So, can you stand being told you did wrong? Or, do you wait for life to teach you lessons?If you can divide people into categories based on behaviour, two types you may have come across are — those willing to admit mistakes, and those who refuse to acknowledge they went wrong.The first will readily agree when you point out they erred and may even seek advice on making amends; or, at least be open to discussion. The second however will cut you out, change the topic or walk out on you. We have all come across people who have a pathological distaste to even mild criticism.Here we are of course assuming a modicum of intelligence that allows you to analyse a situation dispassionately, a bit of sensitivity, a degree of objectivity and a whole load of courage!If the one who resists correction is a relative or friend, you feel helpless and frustrated because as a bystander you may be acutely aware of where the problem lies. However, too much insistence may lead to a crack in the relationship. Under such circumstances, should you persist in continuing to point that finger or sheath it in the interest of harmony and let Destiny take its course?Most would consider it prudent to take a backseat at this juncture, but would that be right? The more sincere amongst us would go on and on with our warnings, especially if the fallout is likely to be unpalatable. You wouldn’t want your dear ones to suffer, even if due to their own fault!  Others may consider it wiser to recognise the point beyond which no outsider can do anything, so strongly has a person’s own will power, mind or Destiny taken over.Of course, a lot depends on the manner in which you point out a mistake. Instead of an all-out aggressive attack, most people would be far more receptive to mild suggestions and advice.Sooner or later, even though you may be reluctant to hear others point out your mistakes, the fallout of your actions will be the first and strongest indicator that perhaps there was something that you didn’t do quite right. Unless you are a total slave to ego, such a situation leads to introspection, analysis and insights. That’s how we grow as humans.It requires courage to admit you were wrong and it’s normally the weak amongst us who cannot bear the burden or guilt of blame. That is not to say that the person pointing the finger is always right, but courage lies in being able to discuss and analyse your methods and decisions even under the most trying circumstances, prepared to admit you could be wrong.So can you stand being told you did wrong? Or, do you wait for life to teach you lessons? And once you do realise you may have gone wrong, do you have the guts to set right the mistake you made? What if you overcharged someone though they kept insisting you were doing so? What if you underpaid a poor man? Or, screamed at someone innocent? Would you be brave enough to make amends?Now that requires a different sort of courage, to make amends once you admit you made a mistake. Most people would instinctively not want to be troubled by guilt pangs; so they bury the thought and refuse to meet their own eyes for a few days because eyes tell you the real state of your soul.Many years ago, a friend on the verge of marriage told me how her fiancé made a tell-all pact with her. His candour and desire to be brutally honest delighted her. Smelling a rat, I warned her to be wary, saying if nothing else, go by your understanding of men in general, go by reams of literature on the subject, such as Thomas Hardy’s Tess of D’Urbervilles and yes, also by the wisdom passed down by generations. Don’t tell all, even though all in the case of a girl like her from a highly protected environment couldn’t have been much! She never paid heed.Unfortunately, her husband turned out to be exceedingly jealous and in later years, used her innocent confessions as excuses for his compulsive infidelity!Agreed, an easy way to learn would be to blindly accept the wisdom of generations; to learn about life through others’ experiences rather than making your own mistakes. If you start where another left off, you would have that much of a headway. But most of us grow up with the peer pressure of ignoring hand-me-down wisdom. Each generation wants to take their own decisions, make their own mistakes and learn from them. Our instinct is to question and revolt, and do quite the opposite if just to prove we are way ahead of time to our parents! Well, certainly no harm in experimenting with life so long as you are prepared for the fallout. So long as the stakes aren’t so high as to be destructive, one is well within one’s rights to say, it’s my life and I have the right to make my own mistakes and learn from them! And truth be told, there is a certain charm in making your own bed and lying on it…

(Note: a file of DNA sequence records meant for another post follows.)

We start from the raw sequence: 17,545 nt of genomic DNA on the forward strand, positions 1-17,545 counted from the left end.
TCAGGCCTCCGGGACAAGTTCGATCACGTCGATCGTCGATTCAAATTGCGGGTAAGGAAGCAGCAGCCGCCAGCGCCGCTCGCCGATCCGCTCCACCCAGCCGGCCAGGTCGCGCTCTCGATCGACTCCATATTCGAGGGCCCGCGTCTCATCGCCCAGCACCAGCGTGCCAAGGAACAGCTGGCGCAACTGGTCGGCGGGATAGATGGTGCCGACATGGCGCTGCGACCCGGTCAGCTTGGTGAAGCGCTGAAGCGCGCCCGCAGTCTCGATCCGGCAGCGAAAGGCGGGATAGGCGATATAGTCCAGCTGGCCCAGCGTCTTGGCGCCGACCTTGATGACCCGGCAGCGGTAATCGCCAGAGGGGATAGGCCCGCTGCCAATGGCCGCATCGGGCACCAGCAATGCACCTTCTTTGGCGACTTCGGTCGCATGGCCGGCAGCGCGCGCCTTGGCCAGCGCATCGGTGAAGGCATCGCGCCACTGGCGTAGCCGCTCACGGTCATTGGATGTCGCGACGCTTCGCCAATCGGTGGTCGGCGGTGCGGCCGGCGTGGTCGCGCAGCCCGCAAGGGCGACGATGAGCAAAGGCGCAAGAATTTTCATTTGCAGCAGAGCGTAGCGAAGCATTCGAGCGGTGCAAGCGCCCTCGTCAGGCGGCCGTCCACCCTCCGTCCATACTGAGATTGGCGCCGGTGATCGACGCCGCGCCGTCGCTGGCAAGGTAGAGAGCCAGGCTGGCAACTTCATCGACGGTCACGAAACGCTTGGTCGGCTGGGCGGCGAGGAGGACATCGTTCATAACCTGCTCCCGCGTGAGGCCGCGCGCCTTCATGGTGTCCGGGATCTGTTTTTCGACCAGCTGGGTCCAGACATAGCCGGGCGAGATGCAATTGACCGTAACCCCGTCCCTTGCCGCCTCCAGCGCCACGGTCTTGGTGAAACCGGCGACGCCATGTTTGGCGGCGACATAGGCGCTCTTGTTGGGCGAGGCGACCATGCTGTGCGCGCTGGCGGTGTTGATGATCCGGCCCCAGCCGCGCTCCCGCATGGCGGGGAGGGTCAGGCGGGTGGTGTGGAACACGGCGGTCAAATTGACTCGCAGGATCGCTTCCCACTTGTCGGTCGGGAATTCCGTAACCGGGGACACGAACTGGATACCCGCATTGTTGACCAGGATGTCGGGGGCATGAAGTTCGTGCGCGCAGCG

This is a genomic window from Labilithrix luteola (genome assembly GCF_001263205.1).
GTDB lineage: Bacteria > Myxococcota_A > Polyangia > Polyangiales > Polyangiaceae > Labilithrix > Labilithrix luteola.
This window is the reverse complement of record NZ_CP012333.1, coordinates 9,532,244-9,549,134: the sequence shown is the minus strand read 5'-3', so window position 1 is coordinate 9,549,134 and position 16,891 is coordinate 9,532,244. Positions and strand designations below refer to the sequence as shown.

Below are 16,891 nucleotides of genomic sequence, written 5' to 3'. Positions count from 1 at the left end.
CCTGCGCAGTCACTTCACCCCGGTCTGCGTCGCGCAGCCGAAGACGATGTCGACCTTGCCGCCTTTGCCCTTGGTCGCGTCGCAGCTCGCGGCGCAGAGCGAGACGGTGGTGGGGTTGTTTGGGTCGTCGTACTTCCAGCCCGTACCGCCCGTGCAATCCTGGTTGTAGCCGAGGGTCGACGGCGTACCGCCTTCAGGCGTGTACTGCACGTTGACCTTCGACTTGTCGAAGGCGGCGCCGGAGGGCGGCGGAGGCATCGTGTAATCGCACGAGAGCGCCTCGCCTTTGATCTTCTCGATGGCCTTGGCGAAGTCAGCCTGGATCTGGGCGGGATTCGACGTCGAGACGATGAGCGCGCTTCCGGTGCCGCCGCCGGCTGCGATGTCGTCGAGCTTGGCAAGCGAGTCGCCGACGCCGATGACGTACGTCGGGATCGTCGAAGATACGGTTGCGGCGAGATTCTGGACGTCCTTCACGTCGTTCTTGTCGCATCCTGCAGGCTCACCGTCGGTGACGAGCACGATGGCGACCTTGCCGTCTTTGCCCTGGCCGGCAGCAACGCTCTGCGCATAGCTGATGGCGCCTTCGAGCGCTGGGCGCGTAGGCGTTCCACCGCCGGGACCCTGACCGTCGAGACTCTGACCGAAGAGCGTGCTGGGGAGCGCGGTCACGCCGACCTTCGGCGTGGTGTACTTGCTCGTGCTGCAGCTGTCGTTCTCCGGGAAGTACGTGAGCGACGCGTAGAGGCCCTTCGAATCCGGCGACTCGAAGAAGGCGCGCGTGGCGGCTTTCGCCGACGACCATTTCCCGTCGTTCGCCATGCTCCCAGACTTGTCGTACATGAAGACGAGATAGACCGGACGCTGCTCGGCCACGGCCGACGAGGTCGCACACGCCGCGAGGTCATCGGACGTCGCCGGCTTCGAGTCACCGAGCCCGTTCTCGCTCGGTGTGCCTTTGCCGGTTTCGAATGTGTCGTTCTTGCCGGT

related article http://suarakeadilanmalaysia.wordpress.com/2012/02/03/raja-petra-kamarudin-greatest-conman-no-one-knows-the-importance-of-one-vote/